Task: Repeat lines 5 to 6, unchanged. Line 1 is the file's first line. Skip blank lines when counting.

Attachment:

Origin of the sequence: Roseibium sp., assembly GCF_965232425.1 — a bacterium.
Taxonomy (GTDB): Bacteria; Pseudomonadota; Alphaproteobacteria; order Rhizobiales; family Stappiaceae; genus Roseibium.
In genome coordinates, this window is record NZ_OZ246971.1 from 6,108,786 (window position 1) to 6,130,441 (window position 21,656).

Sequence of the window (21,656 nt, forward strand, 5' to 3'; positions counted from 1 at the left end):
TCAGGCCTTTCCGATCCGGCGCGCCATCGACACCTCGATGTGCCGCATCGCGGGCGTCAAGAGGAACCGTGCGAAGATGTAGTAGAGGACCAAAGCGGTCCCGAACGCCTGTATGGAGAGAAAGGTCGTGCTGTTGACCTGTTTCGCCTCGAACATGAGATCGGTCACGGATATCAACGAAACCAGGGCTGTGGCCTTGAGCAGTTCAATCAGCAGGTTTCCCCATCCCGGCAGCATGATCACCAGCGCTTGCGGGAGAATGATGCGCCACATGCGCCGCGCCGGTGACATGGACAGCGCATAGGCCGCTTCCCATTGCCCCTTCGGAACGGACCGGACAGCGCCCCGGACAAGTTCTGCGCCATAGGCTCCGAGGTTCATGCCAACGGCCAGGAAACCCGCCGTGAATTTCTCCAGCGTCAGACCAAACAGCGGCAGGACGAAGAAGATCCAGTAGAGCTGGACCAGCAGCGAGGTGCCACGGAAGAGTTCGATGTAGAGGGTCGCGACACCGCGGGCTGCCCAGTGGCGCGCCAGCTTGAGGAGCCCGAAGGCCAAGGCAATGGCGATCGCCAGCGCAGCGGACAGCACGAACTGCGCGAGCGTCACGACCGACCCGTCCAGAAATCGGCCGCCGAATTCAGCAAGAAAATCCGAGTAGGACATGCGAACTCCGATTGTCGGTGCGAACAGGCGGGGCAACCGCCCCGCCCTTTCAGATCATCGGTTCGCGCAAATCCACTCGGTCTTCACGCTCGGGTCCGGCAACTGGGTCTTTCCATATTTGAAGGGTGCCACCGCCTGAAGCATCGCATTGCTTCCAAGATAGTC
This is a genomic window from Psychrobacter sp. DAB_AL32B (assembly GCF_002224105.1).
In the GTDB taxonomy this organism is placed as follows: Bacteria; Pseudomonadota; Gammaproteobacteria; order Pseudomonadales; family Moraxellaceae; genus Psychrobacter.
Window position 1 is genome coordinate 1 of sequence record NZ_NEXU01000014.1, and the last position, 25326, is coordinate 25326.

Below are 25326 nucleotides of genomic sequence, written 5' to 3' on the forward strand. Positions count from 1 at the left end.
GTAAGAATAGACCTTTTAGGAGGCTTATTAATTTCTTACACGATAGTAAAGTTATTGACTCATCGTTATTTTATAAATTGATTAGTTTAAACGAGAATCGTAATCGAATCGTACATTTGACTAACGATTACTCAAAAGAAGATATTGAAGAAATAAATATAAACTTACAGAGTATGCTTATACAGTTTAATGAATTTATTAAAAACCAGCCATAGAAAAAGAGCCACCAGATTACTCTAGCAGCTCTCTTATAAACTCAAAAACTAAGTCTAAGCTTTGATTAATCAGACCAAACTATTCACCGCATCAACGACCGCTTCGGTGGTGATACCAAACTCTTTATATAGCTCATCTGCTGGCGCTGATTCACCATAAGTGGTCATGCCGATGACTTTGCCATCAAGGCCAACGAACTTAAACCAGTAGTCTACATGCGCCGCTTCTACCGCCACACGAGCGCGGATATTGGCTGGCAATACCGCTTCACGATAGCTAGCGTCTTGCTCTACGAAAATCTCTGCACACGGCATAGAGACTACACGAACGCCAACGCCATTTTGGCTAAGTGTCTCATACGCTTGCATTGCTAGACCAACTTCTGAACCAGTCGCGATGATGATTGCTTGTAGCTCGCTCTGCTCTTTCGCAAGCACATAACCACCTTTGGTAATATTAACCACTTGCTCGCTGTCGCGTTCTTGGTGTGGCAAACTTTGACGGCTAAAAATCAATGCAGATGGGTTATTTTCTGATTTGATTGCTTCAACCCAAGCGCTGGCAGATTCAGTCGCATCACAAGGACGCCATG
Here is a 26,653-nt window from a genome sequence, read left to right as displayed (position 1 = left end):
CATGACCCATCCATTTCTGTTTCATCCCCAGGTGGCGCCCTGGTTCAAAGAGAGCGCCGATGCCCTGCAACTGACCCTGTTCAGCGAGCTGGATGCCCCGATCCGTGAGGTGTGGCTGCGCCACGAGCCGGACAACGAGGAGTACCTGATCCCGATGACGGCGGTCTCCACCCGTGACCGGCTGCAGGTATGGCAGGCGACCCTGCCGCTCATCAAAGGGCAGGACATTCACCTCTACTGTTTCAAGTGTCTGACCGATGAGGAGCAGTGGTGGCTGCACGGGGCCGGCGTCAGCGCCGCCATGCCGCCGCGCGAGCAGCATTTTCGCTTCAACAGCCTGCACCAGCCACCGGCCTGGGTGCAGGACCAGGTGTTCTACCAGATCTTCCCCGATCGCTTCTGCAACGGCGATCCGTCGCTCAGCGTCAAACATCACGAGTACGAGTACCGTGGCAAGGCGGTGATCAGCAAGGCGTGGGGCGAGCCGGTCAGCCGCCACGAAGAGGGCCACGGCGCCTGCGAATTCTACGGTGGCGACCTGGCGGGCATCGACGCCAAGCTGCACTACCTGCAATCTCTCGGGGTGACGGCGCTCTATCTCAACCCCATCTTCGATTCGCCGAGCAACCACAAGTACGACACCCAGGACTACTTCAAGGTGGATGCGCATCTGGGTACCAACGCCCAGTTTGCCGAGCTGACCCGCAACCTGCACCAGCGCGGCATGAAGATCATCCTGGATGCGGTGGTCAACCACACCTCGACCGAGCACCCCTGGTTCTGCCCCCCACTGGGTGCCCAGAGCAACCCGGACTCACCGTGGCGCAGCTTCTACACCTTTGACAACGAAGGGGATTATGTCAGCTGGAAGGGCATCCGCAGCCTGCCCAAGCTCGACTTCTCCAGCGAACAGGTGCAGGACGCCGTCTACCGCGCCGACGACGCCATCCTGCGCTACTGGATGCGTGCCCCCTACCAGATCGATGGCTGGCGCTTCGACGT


TCAGGCCTTTCCGATCCGGCGCGCCATCGACACCTCGATGTGCCGCATCGCGGGCGTCAAGAGGAACCGTGCGAAGATGTAGTAGAGGACCAAAGCGGTCCCGAACGCCTGTATGGAGAGAAAGGTCGTGCTGTTGACCTGTTTCGCCTCGAACATGAGATCGGTCACGGATATCAACGAAACCAGGGCTGTGGCCTTGAGCAGTTCAATCAGCAGGTTTCCCCATCCCGGCAGCATGATCACCAGCGCTTGCGGGAGAATGATGCGCCACATGCGCCGCGCCGGTGACATGGACAGCGCATAGGCCGCTTCCCATTGCCCCTTCGGAACGGACCGGACAGCGCCCCGGACAAGTTCTGCGCCATAGGCTCCGAGGTTCATGCCAACGGCCAGGAAACCCGCCGTGAATTTCTCCAGCGTCAGACCAAACAGCGGCAGGACGAAGAAGATCCAGTAGAGCTGGACCAGCAGCGAGGTGCCACGGAAGAGTTCGATGTAGAGGGTCGCGACACCGCGGGCTGCCCAGTGGCGCGCCAGCTTGAGGAGCCCGAAGGCCAAGGCAATGGCGATCGCCAGCGCAGCGGACAGCACGAACTGCGCGAGCGTCACGACCGACCCGTCCAGAAATCGGCCGCCGAATTCAGCAAGAAAATCCGAGTAGGACATGCGAACTCCGATTGTCGGTGCGAACAGGCGGGGCAACCGCCCCGCCCTTTCAGATCATCGGTTCGCGCAAATCCACTCGGTCTTCACGCTCGGGTCCGGCAACTGGGTCTTTCCATATTTGAAGGGTGCCACCGCCTGAAGCATCGCATTGCTTCCAAGATAGTC
This is a genomic window from Psychrobacter sp. DAB_AL32B (assembly GCF_002224105.1).